Life in America


Like so many immigrants I arrived in New York City with no clear idea of were to go. Less than a month later I had fallen in love again, this time with New York.

Here is what happened: When I grew up in Berlin, my parents used to wistfully talk about the Berlin of their youth in the 1920's, when for a few short years Berlin was the cultural capital of Europe: Kurt Weill, The Three Penny Opera, etc.

I grew up in post-war Berlin, surrounded by barbed wire (later a wall), the dead-end of the western world. I was always resentful when they talked about the old Berlin; I felt that I had been cheated out of the really good parts.

And then I came to New York, and there was everything I thought I had been cheated out of: the cultural and commercial capital of the western world, an exciting cosmopolitan city, with people from everywhere doing anything you could think of with the best theater in the country, the Mecca of the arts, the center of business and finance. New York was everything I had thought I missed out on.

And other than that they spoke English, New Yorkers were not very different from Berliners.

Berlin was a political island, Manhattan is a geographical island, so both cities had a clearly developed sense of "us" and "them." And like Berliners, New Yorkers thought they were smarter, funnier and more sophisticated than the rest of the country, which in turn considered them arrogant loudmouths.

I realized that I had come home, and I have never changed my mind. There is a whole section devoted to New York.

I had applied to colleges all over the East. By the time I needed to decide the answer was clear: I went to Columbia College in New York City.

Speaking English was never a big problem. I had learned it in school, and it took two months of living here before I dreamed my first sentence in English ("Wait a minute."). There was the occasional confusion: it took me years to realize that the "windshield factor" was really the "windchill factor" ...

By the time I met Beate 23 years later, my German had fallen into disuse. When she said "Let's speak German" on our first date, I couldn't get a word out.

I graduated from Columbia College in 1968 with a degree in political science and no clue as to what to do next. I had no male role model; my father and I had never got along well, he had cut me off when he realized I was staying in the US, and I had worked my way through college by doing odd jobs, like washing down the Haagen-Dasz factory in the Bronx on Saturdays.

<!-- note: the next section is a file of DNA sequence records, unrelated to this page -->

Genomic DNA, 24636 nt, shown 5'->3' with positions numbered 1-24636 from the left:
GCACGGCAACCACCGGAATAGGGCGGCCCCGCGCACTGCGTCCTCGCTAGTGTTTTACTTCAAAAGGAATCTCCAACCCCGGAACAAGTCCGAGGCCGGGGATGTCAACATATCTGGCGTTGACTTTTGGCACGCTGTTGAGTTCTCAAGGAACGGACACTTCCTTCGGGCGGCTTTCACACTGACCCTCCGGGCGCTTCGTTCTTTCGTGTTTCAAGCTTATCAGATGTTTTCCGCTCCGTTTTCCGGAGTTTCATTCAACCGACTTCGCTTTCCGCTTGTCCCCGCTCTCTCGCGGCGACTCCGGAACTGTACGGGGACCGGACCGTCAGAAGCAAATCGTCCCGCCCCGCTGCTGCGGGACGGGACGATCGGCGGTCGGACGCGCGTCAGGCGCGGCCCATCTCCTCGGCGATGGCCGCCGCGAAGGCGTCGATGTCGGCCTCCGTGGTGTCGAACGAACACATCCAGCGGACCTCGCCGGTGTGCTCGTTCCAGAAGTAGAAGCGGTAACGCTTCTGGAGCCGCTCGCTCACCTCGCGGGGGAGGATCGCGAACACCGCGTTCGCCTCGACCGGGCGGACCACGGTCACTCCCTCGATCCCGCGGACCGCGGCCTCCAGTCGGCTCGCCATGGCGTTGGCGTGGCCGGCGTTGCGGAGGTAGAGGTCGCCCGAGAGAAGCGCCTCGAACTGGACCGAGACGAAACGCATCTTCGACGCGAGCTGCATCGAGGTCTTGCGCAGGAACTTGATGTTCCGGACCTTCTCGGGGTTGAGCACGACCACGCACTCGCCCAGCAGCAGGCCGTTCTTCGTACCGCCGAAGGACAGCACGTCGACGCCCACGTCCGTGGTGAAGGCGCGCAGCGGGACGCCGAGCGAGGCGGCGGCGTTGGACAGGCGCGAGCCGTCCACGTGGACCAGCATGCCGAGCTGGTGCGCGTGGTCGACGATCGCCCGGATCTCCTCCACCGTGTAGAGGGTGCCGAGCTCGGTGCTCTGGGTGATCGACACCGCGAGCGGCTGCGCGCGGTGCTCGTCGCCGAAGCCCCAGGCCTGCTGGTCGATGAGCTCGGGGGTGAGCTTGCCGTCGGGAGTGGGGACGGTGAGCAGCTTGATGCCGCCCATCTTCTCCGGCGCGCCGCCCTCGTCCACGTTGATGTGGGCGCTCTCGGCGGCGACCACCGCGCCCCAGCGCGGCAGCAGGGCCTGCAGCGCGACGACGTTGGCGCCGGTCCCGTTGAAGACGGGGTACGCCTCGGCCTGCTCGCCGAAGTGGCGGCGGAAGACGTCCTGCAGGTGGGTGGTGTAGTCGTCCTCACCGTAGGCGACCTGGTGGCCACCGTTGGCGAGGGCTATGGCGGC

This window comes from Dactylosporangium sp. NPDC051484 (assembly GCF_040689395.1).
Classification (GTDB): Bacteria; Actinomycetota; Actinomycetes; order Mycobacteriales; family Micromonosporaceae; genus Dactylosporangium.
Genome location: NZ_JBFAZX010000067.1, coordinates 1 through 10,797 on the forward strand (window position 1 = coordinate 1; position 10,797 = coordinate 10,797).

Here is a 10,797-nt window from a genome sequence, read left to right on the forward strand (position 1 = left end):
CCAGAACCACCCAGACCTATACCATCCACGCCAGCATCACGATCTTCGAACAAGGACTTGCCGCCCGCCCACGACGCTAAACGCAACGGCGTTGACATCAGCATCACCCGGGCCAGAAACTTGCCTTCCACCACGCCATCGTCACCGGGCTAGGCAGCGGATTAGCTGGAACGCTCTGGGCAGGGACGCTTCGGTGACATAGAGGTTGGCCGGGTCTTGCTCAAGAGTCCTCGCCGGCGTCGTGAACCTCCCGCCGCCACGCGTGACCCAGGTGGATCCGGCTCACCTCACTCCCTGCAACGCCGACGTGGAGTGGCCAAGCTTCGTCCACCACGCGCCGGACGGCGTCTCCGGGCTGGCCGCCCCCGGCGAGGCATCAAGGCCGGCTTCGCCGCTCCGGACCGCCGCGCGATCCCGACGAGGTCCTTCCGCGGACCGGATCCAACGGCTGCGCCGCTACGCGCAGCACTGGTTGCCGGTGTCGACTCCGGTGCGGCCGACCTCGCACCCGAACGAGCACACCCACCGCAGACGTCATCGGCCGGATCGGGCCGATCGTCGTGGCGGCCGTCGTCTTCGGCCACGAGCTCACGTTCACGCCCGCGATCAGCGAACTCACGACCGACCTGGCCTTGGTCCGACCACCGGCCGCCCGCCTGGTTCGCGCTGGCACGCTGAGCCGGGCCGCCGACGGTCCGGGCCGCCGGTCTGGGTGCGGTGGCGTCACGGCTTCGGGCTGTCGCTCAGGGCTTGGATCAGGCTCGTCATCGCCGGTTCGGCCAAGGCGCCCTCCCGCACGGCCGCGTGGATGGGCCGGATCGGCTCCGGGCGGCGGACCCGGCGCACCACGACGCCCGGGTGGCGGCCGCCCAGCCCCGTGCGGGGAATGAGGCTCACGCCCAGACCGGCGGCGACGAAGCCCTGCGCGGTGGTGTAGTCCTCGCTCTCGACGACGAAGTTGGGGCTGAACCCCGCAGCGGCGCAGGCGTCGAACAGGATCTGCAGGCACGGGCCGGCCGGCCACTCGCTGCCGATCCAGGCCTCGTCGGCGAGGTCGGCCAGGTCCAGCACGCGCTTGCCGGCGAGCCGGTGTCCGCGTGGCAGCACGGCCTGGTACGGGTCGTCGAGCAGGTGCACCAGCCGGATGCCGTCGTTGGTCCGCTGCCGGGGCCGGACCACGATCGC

Me ca. 1970

Klaus 1970

So for three years I drifted through several jobs in the travel industry while trying to find myself; I just couldn't think of what to do. Worried that I might get stuck permanently in travel, I quit to rethink my life.

I decided that I would try my hand at politics. All of us who grew up in postwar Berlin had been taught a high degree of civic responsibility in school, and it was a lesson that had stuck deeply with me. At age 26 I decided I would try politics, so that 40 years later I wouldn't end up bemoaning the fact that there was this great unfulfilled passion. Follow the link, if you're interested in the details of my political career.

After three years in politics as a legislative and political aide, I realized that I could never get elected to office in New York. New York politics is largely ethnic, and Germans are not a favorite ethnic group. If I was serious about elective office I'd have to move to some place like Wisconsin, but to me living in New York was more important.

I also realized that I didn't want to be a political aide; I wanted to represent my own point of view, not someone else's and I didn't want to be threatened with loss of my job if I didn't tow the political line. The only conclusion was to get a business job, so that I could pursue politics as an independent hobby from which nobody could fire me.

The only problem was: I still didn't have the faintest idea of what to do. By now I was in a panic. I had been through two career attempts, I was almost 30, and still had no clue.

An acquaintance threw out an aside: "Why don't you try to become a stock broker ?" That sounded as good as anything. I was grabbing for straws. I had seen those tables of numbers in the newspapers, and they always held a mysterious fascination. So I made up a resume and went on interviews. I got a job with Merrill Lynch; they had the best training program. They hired me, taught me the difference between a stock and a bond, gave me a desk and a phone, and I went to work.

Me ca. 1980 a long time ago ...

Klaus 1980

Two years later a got a phone call from a headhunter who was recruiting for Lehman Brothers, where I spent the next 15 years. The first few years there were some of the most formative years of my professional life.

I had a mentor, Bill Welsh, who was the manager and had been a legendary broker himself. Merrill Lynch had taught me the nuts and bolts; Bill taught it to me like an art form. It was like a medieval apprenticeship; for the next two years I was a disciple at the feet of one of the great masters.

In 1990 I joined [firm name]; see my professional page.


Home Up The Early Years Life in America Klaus' Political Life

1970's Pictures